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Pittsburg Visit by Sitka Icon

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  • mateliza@aol.com
    In a message dated 11/07/2005 10:55:49 PM Central Standard Time, MMEZMAR@RGV.RR.COM writes: Local monastery invites guests to see icon Historic icon on
    Message 1 of 1 , Nov 8, 2005
      In a message dated 11/07/2005 10:55:49 PM Central Standard Time,
      MMEZMAR@... writes:

      Local monastery invites guests to see icon
      Historic icon on display Wednesday during first North American tour
      Monday, November 07, 2005
      Dan-Nicolae Tapalaga, Pittsburgh Post-Gazette

      The Sitka Icon, "Mother of God"


      _The Sitka Icon of the Mother of God_
      _Monastery of the Transfiguration, Ellwood City _
      _More about Princess Ileana / Mother Alexandra _
      _Orthodox Church in America_ (http://www.oca.org/)


      ELLWOOD CITY, Pa. -- The Orthodox Monastery of the Transfiguration sits
      among the Lawrence County hills, a respite from a busy world, a place full of
      quiet. Only the "toaca," a wooden bell that calls the faithful to prayer,
      breaks the silence on most days.
      On Wednesday, the toaca will sound a special call, inviting people from
      throughout the region to venerate the Sitka icon calls "Mother of God."
      "We expect hundreds of pilgrims to come here and pray," said Mother
      Cristophora, the monastery's abbess.
      The early 19th-century Sitka icon of Mary and Jesus is adorned with
      magnificent halos of gold and silver. It has been attributed to Vladimir Borokovski,
      one of Russia's most revered painters, and was commissioned by St. Innocent
      Veniaminov, the first ruling bishop in North America. It is said to heal and
      work miracles.
      The icon has been enshrined at the Archangel Michael Cathedral in Sitka,
      Alaska, since the mid-1800s, and is now completing its first tour of North
      It will be on view at the Ellwood City monastery from 6:30 a.m. to 1:30
      p.m. Wednesday, before being moved to North Canton, Ohio. The monastery has 12
      guest rooms available at no charge, but donations will be accepted;
      reservations are not needed.
      The Monastery of the Transfiguration itself is something of a miracle. It
      looks like a modest grey motel, which accentuates the natural beauty of the
      surrounding hills that look much like the highlands of Romania, from which a
      princess came to build it.
      "This was one of the reasons why Mother Alexandra chose this place: It
      reminded her of Romania," said Mother Cristophora.
      Mother Alexandra was born in 1906 as Princess Ileana, sixth child of King
      Ferdinand I and Queen Marie of Romania. In 1948, the communist takeover forced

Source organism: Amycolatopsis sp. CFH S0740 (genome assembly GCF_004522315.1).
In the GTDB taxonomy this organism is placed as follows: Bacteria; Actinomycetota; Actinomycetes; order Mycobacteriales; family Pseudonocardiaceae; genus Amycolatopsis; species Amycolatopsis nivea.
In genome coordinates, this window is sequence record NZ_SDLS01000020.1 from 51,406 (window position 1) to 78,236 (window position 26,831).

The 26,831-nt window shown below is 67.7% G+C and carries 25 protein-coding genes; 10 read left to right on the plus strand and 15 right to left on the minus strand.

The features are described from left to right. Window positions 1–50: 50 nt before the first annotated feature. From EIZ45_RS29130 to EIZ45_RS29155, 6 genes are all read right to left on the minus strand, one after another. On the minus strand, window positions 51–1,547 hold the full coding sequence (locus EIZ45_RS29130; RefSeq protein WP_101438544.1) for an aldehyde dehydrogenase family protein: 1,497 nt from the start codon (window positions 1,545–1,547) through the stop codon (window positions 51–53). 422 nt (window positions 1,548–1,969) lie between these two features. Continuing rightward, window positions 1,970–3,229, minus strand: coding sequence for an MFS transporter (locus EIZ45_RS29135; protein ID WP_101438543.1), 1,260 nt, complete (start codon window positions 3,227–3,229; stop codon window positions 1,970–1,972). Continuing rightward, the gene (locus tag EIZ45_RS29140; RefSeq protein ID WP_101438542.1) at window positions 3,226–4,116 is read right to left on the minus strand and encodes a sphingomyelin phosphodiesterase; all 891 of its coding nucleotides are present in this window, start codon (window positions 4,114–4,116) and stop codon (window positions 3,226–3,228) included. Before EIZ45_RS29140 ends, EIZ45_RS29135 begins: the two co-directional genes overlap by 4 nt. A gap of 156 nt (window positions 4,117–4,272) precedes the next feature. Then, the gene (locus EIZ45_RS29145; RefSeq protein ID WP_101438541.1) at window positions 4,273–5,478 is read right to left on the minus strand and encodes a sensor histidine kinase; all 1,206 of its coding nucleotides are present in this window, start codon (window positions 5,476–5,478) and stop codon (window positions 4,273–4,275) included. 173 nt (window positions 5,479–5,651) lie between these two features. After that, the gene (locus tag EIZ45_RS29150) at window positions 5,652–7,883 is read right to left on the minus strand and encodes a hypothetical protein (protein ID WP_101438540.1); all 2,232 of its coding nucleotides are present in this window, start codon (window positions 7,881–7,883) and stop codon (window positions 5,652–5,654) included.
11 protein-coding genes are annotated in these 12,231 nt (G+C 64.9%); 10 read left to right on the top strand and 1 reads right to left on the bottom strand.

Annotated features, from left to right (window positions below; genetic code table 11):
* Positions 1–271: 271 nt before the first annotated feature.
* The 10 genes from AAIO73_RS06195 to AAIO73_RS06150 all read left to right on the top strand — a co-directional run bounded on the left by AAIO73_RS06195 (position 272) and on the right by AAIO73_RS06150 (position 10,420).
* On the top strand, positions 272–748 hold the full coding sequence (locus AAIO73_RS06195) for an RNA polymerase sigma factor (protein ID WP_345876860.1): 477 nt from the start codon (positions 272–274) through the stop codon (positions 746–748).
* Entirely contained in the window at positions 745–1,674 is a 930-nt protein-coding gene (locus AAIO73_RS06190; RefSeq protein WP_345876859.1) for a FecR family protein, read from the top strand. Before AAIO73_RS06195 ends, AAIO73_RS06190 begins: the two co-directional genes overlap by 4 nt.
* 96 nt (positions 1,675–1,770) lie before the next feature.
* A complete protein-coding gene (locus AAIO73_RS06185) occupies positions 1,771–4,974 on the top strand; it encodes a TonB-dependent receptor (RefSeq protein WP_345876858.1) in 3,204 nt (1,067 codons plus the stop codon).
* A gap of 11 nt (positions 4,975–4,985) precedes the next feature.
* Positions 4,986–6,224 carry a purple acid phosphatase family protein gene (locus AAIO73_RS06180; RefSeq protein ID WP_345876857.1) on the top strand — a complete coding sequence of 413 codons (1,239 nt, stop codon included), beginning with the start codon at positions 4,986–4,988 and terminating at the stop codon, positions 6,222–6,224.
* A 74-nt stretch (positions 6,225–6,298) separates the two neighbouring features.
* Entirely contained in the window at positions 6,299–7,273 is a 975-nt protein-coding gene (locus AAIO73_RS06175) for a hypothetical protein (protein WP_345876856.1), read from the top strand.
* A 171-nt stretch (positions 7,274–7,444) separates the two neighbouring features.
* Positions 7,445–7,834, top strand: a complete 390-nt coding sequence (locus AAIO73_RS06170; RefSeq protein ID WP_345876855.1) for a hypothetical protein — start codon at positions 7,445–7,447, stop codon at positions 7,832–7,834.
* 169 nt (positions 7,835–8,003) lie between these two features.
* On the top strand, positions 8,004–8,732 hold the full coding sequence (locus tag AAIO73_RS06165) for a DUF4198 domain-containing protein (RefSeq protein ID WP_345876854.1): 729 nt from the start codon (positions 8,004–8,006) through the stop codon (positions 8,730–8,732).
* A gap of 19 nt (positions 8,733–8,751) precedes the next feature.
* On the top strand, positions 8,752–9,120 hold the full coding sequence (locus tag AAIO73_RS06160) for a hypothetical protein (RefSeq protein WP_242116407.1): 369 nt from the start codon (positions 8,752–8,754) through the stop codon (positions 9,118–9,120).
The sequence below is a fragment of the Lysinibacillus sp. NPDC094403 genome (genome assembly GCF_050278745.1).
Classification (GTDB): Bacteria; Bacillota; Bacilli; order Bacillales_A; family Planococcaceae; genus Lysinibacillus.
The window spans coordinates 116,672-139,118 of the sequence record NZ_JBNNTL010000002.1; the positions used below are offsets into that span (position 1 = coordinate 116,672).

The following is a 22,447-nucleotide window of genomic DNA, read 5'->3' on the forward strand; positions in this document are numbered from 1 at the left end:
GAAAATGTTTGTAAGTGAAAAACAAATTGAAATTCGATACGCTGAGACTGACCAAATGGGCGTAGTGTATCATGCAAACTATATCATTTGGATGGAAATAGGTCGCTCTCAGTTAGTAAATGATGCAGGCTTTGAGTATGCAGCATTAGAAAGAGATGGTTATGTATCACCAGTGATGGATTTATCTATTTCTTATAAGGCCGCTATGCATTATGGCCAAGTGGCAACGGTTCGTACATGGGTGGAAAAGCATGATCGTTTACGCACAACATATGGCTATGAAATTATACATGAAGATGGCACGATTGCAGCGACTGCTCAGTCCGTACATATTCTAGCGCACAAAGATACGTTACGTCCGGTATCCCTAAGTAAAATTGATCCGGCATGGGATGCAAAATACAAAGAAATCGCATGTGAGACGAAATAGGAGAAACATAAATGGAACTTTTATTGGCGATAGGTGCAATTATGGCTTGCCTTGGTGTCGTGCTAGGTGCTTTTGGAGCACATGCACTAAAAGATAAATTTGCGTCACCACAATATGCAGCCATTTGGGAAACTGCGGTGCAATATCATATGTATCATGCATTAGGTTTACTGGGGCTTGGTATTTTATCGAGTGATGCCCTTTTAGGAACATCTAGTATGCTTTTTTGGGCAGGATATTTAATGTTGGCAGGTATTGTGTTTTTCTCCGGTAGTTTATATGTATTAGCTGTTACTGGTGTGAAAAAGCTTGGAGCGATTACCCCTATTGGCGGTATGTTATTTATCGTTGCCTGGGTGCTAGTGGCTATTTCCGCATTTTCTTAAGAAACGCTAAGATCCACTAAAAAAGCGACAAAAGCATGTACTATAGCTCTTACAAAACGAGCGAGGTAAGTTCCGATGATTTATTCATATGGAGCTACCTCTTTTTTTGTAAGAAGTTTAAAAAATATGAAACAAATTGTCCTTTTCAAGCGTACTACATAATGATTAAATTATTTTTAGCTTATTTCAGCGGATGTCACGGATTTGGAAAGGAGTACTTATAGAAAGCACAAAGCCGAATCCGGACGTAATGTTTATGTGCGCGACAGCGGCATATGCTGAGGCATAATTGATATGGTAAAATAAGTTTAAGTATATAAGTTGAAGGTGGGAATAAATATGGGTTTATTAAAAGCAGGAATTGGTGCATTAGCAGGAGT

her and other members of her family into exile.
      Princess Ileana led a tumultuous life through the 1950s, moving from
      Switzerland to Argentina to the United States, where she made her living by
      lecturing about communism. Then-Sen. John F. Kennedy of Massachusetts sponsored a
      bill to give her U.S. citizenship.
      In 1961, the princess entered the Monastery of the Veil in France. Six year
      later, she took her vows, was sent back to the United States to found an
      English-speaking monastery and landed in Ellwood City, where she became Mother
      Alexandra. She died in 1991.
      Mother Cristophora told the story standing near a shelf of photos. One
      showed a beautiful young woman of regal bearing wearing a jeweled crown and a Mona
      Lisa smile. Another showed the same woman, older, shrouded in a nun's habit,
      looking down with humility.
      The Monastery of the Transfiguration now houses nine nuns, all Americans.
      Sister Martha, 22, is the youngest; Mother Elisabeth, 78, the eldest.
      Asked why she chose the life of a monastic nun in the age of the iPod, the
      youthful Sister Martha smiled and said, "I didn't choose it, God did."
      She was playing Bach on the flute that day, accompanied by a friend on
      Mother Cristophora -- the name means "bearer of Christ" -- entered the
      monastery in 1983 at age 20 after working for the Pennsylvania Department of
      "We Americans don't have the tradition of monasticism. To leave the world
      and enter the monastic life is very unusual for the Americans," she said.
      The monastic life might often be quiet and contemplative, she said, but the
      nuns in Ellwood City usually find themselves quite busy. They are on their
      feet all day -- cooking, cleaning, shopping, taking care of guests and
      pilgrims, working in the flower gardens. Some sisters do crafts, while others write
      in journals titled "The Life Transfigured."
      Orthodox Christians believe the transfiguration marks the day when Christ
      revealed his divinity on a hilltop before his apostles. In the Pittsburgh
      region, there are more than 100 Orthodox parishes, including Romanian, Russian,
      Greek, Serbian and Antiochian.
      Mother Alexandra, the former Romanian princess, remains in the Pittsburgh
      region, as well. She is buried at the Ellwood City monastery, along with a
      small gilded box of Romanian soil.
      (Dan-Nicolae Tapalaga is a Romanian journalist currently visiting the
      Post-Gazette on a Freedom House fellowship. He can be reached at
      _dtapalaga@..._ (mailto:dtapalaga@...) or 412- 263-1884.)

      St. George-the-Great-Martyr Orthodox Church
      P.O. Box 667
      Pharr, TX 78577-0667
      _http://www.st-george-pharr-tx.org/_ (http://www.st-george-pharr-tx.org/)
      _http://www.stgeorgepantry.org/_ (http://www.stgeorgepantry.org/)

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